Thursday, December 3, 2009

Ötzi the Iceman

Therese was pretty ill for a few days after returning from Manila. Though she has recovered well, she has been nursing some recurring illnesses lately and has just taken to Traditional Chinese Medicine. She had cupping on Sunday and is currently on a 15 session acupuncture treatment. After just a few sessions, she is raving about it and seeing some miracle results. Coming from a western society, we're taught that when you get sick, you go to the doctor and they give you drugs. However, I think the Chinese are on the right track here with helping the body heal itself.

Anyway, out of curiosity I started doing a little research on acupuncture. Initially, i was curious where it officially came from and when. The earliest written record is a Chinese text from 300BC, though it's believed to date back all the way to 1600BC in China. The reality is, it could be 2000 years older. While looking for this info, i stumbled on some related into on the fascinating Wikipedia article for Ötzi the Iceman. You must read this article.

Spoiler: Ötzi the Iceman is awesome.

The most amazing thing about this guy is, since he was frozen for 5300 years, he never decomposed. His skin, his clothes, even his last meal were preserved. Also, because of the tattoos on his preserved skin, we know Ötzi may have been into acupuncture. Here are a few excepts from the article.
Ötzi the Iceman [is] a well-preserved natural mummy of a man from about 3300 BC
(53 centuries ago). The mummy was found in September 1991 in the Schnalstal glacier in the Ötztal Alps, near Hauslabjoch on the border between Austria and Italy. The nickname comes from Ötztal (Ötz valley), the region in which he was discovered. He is Europe's oldest natural human mummy[...]

Analysis of Ötzi's intestinal contents showed two meals (...), one of chamois meat, the other of red deer meat. Both were eaten with some grain as well as some roots and fruits. The grain from both meals was a highly processed einkorn wheat bran, quite possibly eaten in the form of bread.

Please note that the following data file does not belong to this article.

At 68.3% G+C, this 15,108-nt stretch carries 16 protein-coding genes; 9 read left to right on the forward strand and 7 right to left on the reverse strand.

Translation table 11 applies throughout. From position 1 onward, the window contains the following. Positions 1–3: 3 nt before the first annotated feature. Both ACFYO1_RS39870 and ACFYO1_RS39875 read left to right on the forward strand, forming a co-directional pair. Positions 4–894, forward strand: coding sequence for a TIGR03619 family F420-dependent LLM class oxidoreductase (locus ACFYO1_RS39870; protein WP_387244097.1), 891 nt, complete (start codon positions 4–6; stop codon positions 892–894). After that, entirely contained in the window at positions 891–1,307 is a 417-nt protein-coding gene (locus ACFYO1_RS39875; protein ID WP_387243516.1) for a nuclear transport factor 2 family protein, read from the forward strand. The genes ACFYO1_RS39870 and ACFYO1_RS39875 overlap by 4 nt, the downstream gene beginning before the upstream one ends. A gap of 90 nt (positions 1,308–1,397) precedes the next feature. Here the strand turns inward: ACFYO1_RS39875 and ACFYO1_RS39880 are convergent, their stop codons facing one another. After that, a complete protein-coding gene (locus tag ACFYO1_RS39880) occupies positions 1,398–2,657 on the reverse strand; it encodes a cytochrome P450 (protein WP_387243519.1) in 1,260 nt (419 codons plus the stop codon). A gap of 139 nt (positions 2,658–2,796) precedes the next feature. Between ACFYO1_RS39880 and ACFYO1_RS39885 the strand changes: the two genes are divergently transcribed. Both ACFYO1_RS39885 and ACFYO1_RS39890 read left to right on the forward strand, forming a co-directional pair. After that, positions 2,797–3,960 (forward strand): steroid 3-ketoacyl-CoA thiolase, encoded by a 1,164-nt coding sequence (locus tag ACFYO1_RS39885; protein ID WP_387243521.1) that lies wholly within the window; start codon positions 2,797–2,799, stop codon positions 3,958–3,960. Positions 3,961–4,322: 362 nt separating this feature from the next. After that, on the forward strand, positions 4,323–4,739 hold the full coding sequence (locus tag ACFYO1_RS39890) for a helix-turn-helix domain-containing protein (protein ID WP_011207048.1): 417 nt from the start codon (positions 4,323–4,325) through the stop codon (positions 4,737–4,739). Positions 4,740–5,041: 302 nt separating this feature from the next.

High levels of both copper particles and arsenic were found in Ötzi's hair. This, along with Ötzi's copper axe which is 99.7% pure copper, has led scientists to speculate that Ötzi was involved in copper smelting. [smelting is also cool.]

Ötzi had approximately 57 carbon tattoos consisting of simple dots and lines on his lower spine, behind his left knee, and on his right ankle. Using X-rays, it was determined that the Iceman may have had arthritis in these joints. It has been speculated that they may be related to acupuncture.

Ötzi's clothes were sophisticated. He wore a cloak made of woven grass and a coat, a belt, a pair of leggings, a loincloth and shoes, all made of leather of different skins. He also wore a bearskin cap with a leather chin strap. The shoes were waterproof and wide, seemingly designed for walking across the snow; they were constructed using bearskin for the soles, deer hide for the top panels, and a netting made of tree bark. Soft grass went around the foot and in the shoe and functioned like modern socks. The coat, belt, leggings, and loincloth were constructed of vertical strips of leather sewn together with sinew. His belt had a pouch sewn to it that contained a cache of useful items: a scraper, drill, flint flake, bone awl, and a dried fungus to be used as tinder.
You should read the whole thing... the "Cause of death" paragraph is particularly interesting. It's amazing to me that 1. People were advanced enough to smelt things 5300 years ago, and b) We are smart enough now to perform such a detailed autopsy on this guy.

So ummm, i guess the central theme of this post is that science is cool! And so is acupuncture! Remember kids, stay in school!


1 comment:

Anonymous said...

Very interesting. So glad Therese is recovering. One of the men on our Yangtze tour had cupping & raved about it. Mom Reitz